Singapore was recently ranked second on the Economist Intelligence Unit’s Safe Cities Index for 2017, coming in just behind Tokyo.
In 2016, the island nation’s police reported 135 total days without any crimes including snatch-theft, house break-ins and robbery. That low crime rate means many small businesses enjoy little concern about shoplifting.
In fact, as recently observed, many local businesses take few precautions when closing shop at night.
For instance, in the ground floor lobby of a mixed-use building in the downtown business district, many shops don’t have windows, locks — or even doors.
A Starbucks located in Raffles Place, one of Singapore’s busiest underground train stations has no formal doors. Rather, a small rope indicates when the store is closed, and merchandise is all still displayed and within an arm’s length of commuters.
But of course, surveillance is highly prevalent in the city-state, which boasts about 5.5 million people.
Last year, Singapore’s police force announced an initiative, PolCam 2.0, in which it will roll out tens of thousands of additional surveillance cameras. In it’s first initiative in 2012, the Police installed more than 62,000 cameras.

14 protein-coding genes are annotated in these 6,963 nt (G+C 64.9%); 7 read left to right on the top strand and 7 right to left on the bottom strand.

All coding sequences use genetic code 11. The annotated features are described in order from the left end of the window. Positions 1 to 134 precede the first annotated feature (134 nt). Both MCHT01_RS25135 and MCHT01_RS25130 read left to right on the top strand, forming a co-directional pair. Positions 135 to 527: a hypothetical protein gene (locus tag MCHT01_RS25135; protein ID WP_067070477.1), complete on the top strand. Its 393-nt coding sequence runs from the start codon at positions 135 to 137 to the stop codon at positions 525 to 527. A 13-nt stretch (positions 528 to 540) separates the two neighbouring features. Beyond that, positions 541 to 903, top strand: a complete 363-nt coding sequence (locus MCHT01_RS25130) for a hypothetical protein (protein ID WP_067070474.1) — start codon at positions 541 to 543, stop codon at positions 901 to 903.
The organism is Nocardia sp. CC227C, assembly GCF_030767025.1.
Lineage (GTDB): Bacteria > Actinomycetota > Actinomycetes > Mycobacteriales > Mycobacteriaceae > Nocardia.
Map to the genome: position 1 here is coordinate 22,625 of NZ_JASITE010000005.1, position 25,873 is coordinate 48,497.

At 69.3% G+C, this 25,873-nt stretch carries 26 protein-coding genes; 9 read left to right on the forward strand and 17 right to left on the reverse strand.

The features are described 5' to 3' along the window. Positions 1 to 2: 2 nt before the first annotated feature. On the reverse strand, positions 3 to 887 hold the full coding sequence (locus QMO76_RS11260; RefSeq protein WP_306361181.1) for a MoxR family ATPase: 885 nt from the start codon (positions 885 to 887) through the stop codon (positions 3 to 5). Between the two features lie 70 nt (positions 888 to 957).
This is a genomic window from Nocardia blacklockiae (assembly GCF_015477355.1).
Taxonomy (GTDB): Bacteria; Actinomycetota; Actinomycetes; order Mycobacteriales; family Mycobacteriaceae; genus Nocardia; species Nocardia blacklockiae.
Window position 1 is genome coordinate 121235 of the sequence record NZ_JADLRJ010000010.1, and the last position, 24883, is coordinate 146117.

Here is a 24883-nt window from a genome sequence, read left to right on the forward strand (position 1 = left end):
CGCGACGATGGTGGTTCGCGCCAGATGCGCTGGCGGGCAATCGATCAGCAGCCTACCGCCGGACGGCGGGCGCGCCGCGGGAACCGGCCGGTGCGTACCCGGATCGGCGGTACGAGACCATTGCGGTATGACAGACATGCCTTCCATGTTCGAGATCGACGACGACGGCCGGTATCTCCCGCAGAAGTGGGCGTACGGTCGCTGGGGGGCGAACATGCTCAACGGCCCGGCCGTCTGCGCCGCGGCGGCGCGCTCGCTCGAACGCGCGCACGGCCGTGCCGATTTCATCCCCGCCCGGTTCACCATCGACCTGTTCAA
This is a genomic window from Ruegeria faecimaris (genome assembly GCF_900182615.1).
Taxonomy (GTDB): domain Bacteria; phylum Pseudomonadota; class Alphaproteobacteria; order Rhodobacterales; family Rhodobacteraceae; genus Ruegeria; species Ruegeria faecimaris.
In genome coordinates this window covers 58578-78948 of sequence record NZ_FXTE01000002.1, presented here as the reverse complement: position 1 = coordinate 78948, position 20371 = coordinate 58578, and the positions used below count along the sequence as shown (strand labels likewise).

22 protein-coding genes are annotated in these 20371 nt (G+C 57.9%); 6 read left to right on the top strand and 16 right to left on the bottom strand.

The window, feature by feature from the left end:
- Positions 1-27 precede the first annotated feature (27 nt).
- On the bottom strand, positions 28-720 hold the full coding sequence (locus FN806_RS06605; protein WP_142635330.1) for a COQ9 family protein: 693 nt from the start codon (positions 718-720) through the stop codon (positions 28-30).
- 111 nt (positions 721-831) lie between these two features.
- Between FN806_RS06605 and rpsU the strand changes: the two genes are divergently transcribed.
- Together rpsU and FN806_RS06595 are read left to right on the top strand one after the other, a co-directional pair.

In contrast to South Africa’s crime levels:
The South African Police Service, with Stats SA, published the country’s crime statistics for 2018/19, showing which types of criminal activity have increased – and decreased – in the past year.
The stats cover 21 crime categories – 17 of which are reported by the public, and four of which are as a result of police activity.
Understanding the changes, the 17 reported crimes should show a decrease to indicate improvement in that category, while the four police-reported crimes should increase, to show more effective policing.
Changes to crime stats in those latter four categories do not necessarily indicate an increase in those types of crimes, but could be attributed to more intensive police activity.
The statistics cover all reported crimes between 1 April 2018 and March 2019.
A total of 2.01 million crimes were recorded in 2019 – down from the 2.09 million recorded in 2018. This represents a 1% increase in the number of reported crimes in the 17 public categories, along with a massive 22% decline in the number of crimes as a result of police action.
Crimes detected as a result of police action cover crimes discovered by active policing, namely road-blocks and raids. Categories covered by this are the illegal possession of firearms, DUI or driving under the influence (of drugs or alcohol); and the use, possession or trade of illegal drugs.
The reason highlighted for the major drop in the number of crimes detected through police action was due to the country’s new position on the private use of cannabis, which resulted in far fewer arrests in this category, the SAPS said.
However, there was also a worrying drop in the number of arrests made relating to illegal firearms in this category.